Twelve patients underwent a Tc-99 m-ECD SPECT scan at rest, conducted before or one week within the start of Cbl supplement. A brain scintigraphy was performed 30 min after intraveneous injection of 740 Mbq 99mTc- ECD on General Electric, Infinia Hawkeye 4. Subsequently, a combined SPECT equipped with a dual-head gamma-camera with low-energy high resolution collimators, a 7 % energy window centered at 140 keV and 128 × 128 matrix (GE, USA) was conducted. Acquisition was performed in continuous mode with 240 projections in a 128 × 128 matrix, zoom:1. The camera operated in segmented mode with double 360*2゜rotation with 3゜per projection angle. No scatter windows were placed. Through the mathematical approximation technique, acquired data were reconstructed (ordered-subset expectation maximization attenuation scatter method; Chang order 0; threshold 10; coefficient 0.11; cutoff frequency, 0.3 cycles/pixel for the main) after applying a Butterworth filter. The SPECT was displayed on GE Xeleris 2 workstation in axial, sagittal, and coronal slices. A count difference cost function with an iterative downhill-simplex search algorithm was applied for registration. The images were displayed on a computer monitor using an identical cool color scale (window, 100; base, 0).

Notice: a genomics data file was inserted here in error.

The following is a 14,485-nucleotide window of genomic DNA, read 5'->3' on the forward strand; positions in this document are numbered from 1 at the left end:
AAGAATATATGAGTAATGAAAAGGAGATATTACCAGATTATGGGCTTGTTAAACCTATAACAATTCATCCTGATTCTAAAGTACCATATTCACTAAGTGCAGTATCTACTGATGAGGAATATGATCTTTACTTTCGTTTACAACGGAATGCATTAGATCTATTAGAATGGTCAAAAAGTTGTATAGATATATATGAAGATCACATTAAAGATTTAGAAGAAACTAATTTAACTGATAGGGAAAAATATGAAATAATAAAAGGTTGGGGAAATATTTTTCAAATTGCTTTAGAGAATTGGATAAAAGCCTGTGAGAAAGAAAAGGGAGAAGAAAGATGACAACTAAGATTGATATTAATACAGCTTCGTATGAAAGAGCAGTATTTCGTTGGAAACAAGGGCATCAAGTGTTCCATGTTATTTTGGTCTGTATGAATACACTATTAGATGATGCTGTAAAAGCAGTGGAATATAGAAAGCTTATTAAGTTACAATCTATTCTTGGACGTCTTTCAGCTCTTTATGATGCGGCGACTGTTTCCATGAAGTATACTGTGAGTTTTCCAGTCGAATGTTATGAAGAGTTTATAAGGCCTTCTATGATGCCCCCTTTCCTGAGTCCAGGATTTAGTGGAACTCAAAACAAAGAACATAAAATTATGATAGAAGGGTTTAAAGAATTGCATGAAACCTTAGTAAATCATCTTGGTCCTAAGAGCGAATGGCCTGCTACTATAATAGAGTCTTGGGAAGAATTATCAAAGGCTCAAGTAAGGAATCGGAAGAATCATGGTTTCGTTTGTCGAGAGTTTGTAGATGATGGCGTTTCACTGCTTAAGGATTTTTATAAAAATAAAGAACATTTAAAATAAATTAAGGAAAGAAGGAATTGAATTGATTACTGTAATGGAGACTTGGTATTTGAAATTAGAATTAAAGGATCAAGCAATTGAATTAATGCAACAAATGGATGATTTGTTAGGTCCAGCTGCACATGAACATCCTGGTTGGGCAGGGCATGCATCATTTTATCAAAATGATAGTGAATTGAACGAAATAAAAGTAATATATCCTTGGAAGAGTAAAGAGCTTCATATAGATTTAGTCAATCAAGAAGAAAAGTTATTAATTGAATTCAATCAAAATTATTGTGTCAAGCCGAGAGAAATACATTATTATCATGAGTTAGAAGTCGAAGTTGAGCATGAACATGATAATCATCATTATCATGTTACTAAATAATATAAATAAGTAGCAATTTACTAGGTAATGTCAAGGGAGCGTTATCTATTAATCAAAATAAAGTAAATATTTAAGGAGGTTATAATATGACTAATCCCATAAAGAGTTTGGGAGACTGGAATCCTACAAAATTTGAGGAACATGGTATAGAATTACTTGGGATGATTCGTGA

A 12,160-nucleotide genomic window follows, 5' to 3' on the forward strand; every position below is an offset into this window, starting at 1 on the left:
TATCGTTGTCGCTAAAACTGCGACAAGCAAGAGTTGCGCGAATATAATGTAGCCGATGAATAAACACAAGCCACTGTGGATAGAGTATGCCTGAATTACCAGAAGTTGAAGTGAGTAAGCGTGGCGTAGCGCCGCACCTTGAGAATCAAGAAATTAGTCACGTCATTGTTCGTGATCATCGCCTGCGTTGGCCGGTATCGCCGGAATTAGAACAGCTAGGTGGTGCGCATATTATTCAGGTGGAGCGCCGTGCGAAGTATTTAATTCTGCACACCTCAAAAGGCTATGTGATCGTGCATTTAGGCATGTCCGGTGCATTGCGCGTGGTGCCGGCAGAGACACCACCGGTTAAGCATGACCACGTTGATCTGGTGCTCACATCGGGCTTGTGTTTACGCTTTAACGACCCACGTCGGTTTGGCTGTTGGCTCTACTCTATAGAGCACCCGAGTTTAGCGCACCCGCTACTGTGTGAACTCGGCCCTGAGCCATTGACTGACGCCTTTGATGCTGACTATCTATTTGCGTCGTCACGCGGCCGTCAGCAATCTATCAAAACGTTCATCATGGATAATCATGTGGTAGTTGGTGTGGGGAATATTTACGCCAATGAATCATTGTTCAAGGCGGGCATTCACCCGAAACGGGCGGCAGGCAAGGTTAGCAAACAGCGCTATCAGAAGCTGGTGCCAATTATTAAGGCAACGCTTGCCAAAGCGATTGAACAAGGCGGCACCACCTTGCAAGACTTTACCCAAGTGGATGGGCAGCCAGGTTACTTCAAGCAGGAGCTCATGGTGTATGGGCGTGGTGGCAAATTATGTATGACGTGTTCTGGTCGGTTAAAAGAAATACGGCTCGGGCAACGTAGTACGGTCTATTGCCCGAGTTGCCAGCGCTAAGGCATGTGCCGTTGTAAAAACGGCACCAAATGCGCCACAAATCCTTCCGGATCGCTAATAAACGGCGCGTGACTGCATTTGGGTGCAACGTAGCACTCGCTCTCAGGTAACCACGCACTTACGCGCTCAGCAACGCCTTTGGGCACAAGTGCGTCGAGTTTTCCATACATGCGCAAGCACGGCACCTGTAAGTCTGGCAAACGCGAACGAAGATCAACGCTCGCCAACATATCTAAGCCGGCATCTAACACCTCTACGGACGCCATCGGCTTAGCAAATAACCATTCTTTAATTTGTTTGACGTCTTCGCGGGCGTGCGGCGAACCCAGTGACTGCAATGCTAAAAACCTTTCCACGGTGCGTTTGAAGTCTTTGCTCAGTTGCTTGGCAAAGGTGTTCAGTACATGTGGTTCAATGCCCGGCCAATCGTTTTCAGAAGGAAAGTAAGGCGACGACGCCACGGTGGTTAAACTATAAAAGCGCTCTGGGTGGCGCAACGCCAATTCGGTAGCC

Both visual and quantitative image analyses were performed. For visual analysis, images were reported independently by two nuclear medicine physicians who were blind to radiological and clinical results. Should there be any discrepancy between the interpretations, a consensus would be reached after panel discussion. For the quantitative analysis, 4 fixed axial images with predefined templates were selected (Fig. 1). Ten regions of interest, including six in bilateral cerebral cortices (frontal, temporal, and parietal regions) and four in deep nuclei (thalamus and basal ganglia), were symmetrically analyzed in each hemisphere. The regions of interest ranged in pixels from 90 (deep nuclei) to 170 (cerebral cortices) and were fixed in size across studies. All regions of interest were placed by the same operator to eliminate interoperator variability. The intraoperator reliability in the quantitative measurements was found to be Kappa = 0.821 (p < 0.001), 95 % CI (0.602, 1.040) (n = 12 times). The mean counts in each selected region were normalized with respect to the mean counts in the ipsilateral cerebellum to quantify regional ECD uptake. In order to represent regional signal changes and avoid selection bias, final ECD uptake would be calculated by averaging data in which templates were placed onto three sequential neighboring slices. The average values of regions of interest to cerebellum ratio less than 0.8 were defined as abnormal and recorded [10].

Fig. 1